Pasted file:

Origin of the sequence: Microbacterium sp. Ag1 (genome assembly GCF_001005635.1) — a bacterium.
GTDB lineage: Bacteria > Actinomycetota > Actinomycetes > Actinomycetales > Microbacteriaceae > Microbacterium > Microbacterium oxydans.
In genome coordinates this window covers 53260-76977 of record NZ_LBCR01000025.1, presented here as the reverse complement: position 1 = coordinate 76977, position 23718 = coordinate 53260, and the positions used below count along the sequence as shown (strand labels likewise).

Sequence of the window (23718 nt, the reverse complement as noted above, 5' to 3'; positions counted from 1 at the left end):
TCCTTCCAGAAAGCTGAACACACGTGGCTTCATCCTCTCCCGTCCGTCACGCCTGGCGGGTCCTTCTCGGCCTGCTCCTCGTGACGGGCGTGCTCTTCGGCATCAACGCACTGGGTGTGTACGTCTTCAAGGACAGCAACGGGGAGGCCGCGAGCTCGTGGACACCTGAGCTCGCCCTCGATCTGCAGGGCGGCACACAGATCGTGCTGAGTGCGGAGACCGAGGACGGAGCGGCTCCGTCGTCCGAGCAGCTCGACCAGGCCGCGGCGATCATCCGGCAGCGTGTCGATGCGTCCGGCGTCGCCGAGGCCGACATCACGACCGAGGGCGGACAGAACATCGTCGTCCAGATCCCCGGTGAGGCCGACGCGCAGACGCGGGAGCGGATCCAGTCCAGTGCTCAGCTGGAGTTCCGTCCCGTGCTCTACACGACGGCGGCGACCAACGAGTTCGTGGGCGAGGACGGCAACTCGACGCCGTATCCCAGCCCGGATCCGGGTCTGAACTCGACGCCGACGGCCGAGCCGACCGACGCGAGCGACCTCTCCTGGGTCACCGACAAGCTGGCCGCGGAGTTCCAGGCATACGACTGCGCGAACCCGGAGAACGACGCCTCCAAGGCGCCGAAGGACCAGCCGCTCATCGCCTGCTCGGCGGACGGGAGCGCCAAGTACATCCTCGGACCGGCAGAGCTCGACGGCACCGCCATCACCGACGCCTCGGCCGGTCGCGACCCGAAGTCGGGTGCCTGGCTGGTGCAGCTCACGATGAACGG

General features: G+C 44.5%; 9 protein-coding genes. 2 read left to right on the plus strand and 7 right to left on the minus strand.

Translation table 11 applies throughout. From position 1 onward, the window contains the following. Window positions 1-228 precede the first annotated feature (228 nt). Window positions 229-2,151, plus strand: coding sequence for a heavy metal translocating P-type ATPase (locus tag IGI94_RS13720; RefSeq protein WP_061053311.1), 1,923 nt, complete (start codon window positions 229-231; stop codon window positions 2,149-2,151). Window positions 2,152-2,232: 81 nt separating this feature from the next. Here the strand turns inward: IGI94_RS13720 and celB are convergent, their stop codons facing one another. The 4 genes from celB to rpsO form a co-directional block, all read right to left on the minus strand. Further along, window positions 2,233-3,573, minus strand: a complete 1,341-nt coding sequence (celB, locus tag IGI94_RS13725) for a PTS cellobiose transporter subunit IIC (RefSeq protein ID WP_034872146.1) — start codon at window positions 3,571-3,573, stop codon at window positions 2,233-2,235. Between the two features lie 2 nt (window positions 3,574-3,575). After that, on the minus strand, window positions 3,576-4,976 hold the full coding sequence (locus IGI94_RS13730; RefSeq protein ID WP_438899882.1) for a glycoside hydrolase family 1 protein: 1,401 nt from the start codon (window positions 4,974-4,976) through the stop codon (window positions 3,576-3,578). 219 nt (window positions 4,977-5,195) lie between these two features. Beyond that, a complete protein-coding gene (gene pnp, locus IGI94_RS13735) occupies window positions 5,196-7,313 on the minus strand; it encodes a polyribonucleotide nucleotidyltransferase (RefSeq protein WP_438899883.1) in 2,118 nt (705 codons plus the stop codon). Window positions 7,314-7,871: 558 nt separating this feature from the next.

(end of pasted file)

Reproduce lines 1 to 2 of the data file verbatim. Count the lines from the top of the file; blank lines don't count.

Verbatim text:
Origin of the sequence: Microbacterium sp. Ag1 (genome assembly GCF_001005635.1) — a bacterium.
GTDB lineage: Bacteria > Actinomycetota > Actinomycetes > Actinomycetales > Microbacteriaceae > Microbacterium > Microbacterium oxydans.